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Manuel Deodoro Da Fonseca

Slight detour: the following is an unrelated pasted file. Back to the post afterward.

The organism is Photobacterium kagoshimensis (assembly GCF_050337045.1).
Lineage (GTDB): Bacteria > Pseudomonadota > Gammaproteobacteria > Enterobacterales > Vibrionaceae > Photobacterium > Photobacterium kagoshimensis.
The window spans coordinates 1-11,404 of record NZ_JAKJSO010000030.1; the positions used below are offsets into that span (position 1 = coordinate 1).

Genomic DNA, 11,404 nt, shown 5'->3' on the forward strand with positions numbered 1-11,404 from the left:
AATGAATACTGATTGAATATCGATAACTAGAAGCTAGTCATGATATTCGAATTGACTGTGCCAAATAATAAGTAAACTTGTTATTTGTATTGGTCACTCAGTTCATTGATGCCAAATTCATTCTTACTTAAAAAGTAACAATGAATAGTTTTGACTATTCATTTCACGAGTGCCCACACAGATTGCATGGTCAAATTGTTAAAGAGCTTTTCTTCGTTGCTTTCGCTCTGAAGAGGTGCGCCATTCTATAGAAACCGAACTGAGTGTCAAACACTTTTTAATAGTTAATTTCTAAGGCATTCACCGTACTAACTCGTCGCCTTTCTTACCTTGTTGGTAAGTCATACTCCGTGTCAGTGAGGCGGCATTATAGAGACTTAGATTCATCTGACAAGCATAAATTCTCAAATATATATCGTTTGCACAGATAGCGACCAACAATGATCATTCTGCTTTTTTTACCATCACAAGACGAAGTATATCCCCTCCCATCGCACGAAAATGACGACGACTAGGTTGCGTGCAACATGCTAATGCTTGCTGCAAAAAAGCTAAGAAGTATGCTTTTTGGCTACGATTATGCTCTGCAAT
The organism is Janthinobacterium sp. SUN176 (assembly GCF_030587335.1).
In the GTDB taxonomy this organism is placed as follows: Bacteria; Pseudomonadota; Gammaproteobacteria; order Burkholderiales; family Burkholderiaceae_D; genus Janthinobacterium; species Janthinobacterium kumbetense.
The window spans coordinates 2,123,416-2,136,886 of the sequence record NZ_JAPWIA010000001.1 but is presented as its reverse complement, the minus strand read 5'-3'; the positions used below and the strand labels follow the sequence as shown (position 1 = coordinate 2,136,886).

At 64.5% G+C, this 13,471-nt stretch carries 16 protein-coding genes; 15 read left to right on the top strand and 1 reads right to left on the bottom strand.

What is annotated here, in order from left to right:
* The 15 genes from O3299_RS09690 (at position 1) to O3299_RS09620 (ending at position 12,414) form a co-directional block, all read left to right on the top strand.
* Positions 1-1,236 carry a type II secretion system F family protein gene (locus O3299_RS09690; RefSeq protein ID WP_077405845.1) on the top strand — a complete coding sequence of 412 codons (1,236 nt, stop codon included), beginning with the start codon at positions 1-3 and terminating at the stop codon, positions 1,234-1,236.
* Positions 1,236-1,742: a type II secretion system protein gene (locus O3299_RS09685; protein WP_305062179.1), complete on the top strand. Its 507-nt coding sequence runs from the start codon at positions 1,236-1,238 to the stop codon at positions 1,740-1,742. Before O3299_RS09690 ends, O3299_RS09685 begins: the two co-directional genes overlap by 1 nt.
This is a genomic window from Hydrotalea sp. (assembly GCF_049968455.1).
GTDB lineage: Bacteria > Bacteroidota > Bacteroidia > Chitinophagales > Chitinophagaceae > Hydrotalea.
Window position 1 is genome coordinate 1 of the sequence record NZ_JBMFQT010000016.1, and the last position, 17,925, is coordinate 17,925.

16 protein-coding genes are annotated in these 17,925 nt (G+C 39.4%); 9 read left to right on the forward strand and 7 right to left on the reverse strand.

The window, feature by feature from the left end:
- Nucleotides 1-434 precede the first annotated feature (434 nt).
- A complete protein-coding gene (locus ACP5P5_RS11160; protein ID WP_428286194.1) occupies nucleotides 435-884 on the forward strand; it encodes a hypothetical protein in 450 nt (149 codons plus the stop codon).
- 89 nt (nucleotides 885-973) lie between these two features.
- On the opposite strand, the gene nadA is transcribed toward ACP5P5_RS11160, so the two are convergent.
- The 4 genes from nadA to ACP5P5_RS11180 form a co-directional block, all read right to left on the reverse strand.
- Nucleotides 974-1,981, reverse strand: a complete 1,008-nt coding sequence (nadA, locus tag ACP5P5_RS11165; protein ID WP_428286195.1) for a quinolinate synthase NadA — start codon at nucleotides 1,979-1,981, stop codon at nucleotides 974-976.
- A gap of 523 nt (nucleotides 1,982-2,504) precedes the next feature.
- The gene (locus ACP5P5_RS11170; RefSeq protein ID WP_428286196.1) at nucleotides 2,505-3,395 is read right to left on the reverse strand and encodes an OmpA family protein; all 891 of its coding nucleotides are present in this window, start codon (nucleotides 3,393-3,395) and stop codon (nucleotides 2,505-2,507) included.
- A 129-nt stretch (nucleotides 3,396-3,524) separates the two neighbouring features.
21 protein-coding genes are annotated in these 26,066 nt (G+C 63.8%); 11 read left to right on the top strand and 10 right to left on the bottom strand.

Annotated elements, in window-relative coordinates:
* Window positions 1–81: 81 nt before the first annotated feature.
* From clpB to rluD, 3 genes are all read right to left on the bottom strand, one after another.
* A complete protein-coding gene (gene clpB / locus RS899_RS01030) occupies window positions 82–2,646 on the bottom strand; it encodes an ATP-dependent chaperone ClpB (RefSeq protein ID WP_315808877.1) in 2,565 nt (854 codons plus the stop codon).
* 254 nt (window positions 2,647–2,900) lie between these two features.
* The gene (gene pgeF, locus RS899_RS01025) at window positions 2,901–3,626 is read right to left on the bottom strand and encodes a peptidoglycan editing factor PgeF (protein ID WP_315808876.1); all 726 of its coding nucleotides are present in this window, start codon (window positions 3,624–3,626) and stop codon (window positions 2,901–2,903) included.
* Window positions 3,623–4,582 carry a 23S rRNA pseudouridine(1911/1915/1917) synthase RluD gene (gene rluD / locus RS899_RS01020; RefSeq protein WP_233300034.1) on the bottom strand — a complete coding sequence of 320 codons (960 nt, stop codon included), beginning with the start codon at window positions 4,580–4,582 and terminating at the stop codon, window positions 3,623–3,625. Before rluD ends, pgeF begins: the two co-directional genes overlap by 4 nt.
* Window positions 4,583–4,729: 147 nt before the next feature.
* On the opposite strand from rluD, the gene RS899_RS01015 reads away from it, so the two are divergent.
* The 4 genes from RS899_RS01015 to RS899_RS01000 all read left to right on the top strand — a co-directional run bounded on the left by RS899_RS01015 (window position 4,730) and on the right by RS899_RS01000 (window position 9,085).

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FONSECA, MANUEL DEODORO DA soldier and first president of the United States of Brazil, was born in Alagoas, on Aug. 5, 1827, the third son of a Brazilian army officer. He received his education in the military school at Rio de Janeiro and his military experience at the siege of Monte video (1864) and in the war. against Solano Lopez, dictator of Paraguay (1864-7o). His courage gained him distinction, and in rapid succession he became colonel (1869), brigadier-general (1874) and general of division in 1884. Soon afterward he was appointed governor of the province of Rio Grande do Sul and turned his attention to politics, but was soon removed from his position because he used his authority to foster republican senti ments. In 1887 (May 14), with General Pelotas, he signed a manifesto in defence of officers' political rights, which gained him the loyalty of the army and the opprobrium of the government. In Dec. 1888, he was assigned to the command of an army corps in the remote interior. When he returned to the capital in Sept. 1889, conditions were ripe for a republican revolt, and he was prevailed upon to head an armed revolution against the govern ment (Nov. 15, 1889). The troops in the capital sided with the insurgents, and with scarcely any bloodshed the huge empire of Pedro II. collapsed. The army and navy rallied to the new cause, a republic was proclaimed, and on Nov. 17 the emperor and his family were banished from the country. The leaders of the coup d'etat formed a provisional government with Fonseca at its head, declared martial law, and effectively stamped out any armed resistance. In Jan. 1891, a constitutional assembly con vened, adopted a Federal constitution and on Feb. 25, 1891 elected Fonseca constitutional president of the republic. But he had not the political skill to control the situation. He quarrelled with congress (May), dissolved it (Nov. 4), declared martial law and assumed dictatorial powers. He alienated his party by his arbitrary severity and by increasing issues of irredeemable paper money. When a revolt broke out in Rio Grande do Sul, which spread to other provinces, the army and navy forsook him; and on Nov. 23, 1891, he resigned his office and retired to private life. He died at Rio de Janeiro on Aug. 23, 1892. An able soldier, he lacked the essential flexibility and decision of the politician, and consequently did not leave that mark on pos terity, which his high qualities deserved. (W. B. P.)

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